If our understanding of Westerosi inheritance is correct, then Cersei has a stronger claim than Dany, because the line of succession never follows marriages, only blood relations. So, for example, the fact that Tommen's great grandfather married a Targaryen does not put anyone on the Targaryen side of the family into the Baratheon line of succession. Cersei is probably not the strongest claimant -- we'd have to follow the male lineages at every tier of the family tree and confirm that they're all dead, but if she's the first still-living descendant on one of Tommen's male ancestral blood lines, that's a valid claim, while Dany's is not.
There is also the fact that any claim Cersei could make, in theory, Jaime could also make, since they are twins. And under Westerosi law, male heirs always dominate, so his is stronger. It's unclear what his oaths as Kingsguard may or may not have done to such a claim.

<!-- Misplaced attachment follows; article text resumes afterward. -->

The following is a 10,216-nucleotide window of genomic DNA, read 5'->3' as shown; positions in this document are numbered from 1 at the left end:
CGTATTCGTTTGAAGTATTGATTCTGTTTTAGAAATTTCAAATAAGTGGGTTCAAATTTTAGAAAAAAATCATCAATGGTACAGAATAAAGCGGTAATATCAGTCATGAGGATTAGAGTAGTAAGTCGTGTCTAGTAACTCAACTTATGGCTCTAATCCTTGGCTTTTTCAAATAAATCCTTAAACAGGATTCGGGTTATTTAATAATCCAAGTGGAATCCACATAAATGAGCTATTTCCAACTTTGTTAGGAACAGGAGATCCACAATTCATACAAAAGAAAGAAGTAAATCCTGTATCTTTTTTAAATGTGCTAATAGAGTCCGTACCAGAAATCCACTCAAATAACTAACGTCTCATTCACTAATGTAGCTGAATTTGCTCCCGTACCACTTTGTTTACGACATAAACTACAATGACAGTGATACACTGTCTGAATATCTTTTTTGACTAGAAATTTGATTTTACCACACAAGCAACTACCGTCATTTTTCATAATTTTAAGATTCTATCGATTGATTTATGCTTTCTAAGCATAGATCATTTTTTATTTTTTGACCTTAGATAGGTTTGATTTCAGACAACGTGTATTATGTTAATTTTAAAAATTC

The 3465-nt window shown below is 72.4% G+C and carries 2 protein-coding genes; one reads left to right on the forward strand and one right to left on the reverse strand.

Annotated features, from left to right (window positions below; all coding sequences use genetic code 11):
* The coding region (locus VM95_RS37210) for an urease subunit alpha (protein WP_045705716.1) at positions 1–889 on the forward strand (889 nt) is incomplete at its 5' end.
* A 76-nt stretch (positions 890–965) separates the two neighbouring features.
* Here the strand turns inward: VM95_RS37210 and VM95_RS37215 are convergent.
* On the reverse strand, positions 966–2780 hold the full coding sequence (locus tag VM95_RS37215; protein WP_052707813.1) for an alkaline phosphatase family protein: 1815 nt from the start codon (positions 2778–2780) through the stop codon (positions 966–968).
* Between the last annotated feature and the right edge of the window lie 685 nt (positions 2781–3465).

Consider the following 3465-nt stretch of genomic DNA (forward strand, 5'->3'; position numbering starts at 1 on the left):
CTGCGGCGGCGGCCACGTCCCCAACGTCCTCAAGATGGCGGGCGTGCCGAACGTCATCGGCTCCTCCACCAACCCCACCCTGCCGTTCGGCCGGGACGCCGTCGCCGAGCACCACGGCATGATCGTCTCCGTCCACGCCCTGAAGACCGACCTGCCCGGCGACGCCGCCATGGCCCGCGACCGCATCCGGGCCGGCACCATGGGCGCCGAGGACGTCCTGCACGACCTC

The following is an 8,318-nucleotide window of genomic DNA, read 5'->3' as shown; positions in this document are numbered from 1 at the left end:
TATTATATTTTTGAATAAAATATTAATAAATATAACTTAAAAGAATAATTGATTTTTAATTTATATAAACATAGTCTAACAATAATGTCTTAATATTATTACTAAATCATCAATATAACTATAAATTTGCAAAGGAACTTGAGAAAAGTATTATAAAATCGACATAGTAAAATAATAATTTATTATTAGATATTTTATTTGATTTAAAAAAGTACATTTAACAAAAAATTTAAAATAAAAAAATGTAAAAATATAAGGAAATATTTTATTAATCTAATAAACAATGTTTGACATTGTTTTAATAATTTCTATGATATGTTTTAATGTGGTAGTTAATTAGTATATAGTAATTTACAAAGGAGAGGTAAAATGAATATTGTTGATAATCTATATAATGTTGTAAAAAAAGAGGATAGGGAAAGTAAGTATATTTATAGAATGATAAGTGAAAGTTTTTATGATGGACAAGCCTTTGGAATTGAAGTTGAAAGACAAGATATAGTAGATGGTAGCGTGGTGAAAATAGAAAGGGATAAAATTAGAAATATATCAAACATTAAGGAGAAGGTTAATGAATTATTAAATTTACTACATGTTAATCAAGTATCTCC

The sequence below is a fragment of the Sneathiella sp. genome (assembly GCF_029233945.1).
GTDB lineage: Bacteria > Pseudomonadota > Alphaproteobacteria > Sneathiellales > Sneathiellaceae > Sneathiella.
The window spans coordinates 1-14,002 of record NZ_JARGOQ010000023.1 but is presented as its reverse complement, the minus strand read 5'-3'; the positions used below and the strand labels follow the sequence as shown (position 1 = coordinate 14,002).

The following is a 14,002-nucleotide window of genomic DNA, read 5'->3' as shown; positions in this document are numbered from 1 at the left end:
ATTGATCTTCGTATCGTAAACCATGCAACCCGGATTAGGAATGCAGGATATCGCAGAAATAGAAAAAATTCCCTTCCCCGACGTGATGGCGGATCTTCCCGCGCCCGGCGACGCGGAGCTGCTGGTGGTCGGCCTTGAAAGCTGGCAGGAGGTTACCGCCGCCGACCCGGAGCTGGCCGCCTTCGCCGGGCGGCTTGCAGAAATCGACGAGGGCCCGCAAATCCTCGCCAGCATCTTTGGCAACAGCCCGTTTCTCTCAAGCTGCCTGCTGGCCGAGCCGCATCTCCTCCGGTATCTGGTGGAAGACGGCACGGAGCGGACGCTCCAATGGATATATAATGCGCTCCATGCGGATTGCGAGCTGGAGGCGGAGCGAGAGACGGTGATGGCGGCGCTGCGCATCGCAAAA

Of course, the question is really just a pointless technicality, because:
- If you consider the Targaryens the legitimate royal family, Dany's claim is by far stronger than Cersei's because she's the last living child of the last King.
- Cersei has the throne through the simple fact that no one else is alive to contest it, and she has control over the military. No one else's claim is even remotely strong enough to convince people to back theirs over Cersei's.
In the end, the strongest claim to the throne will go to whichever manages to murder the other first.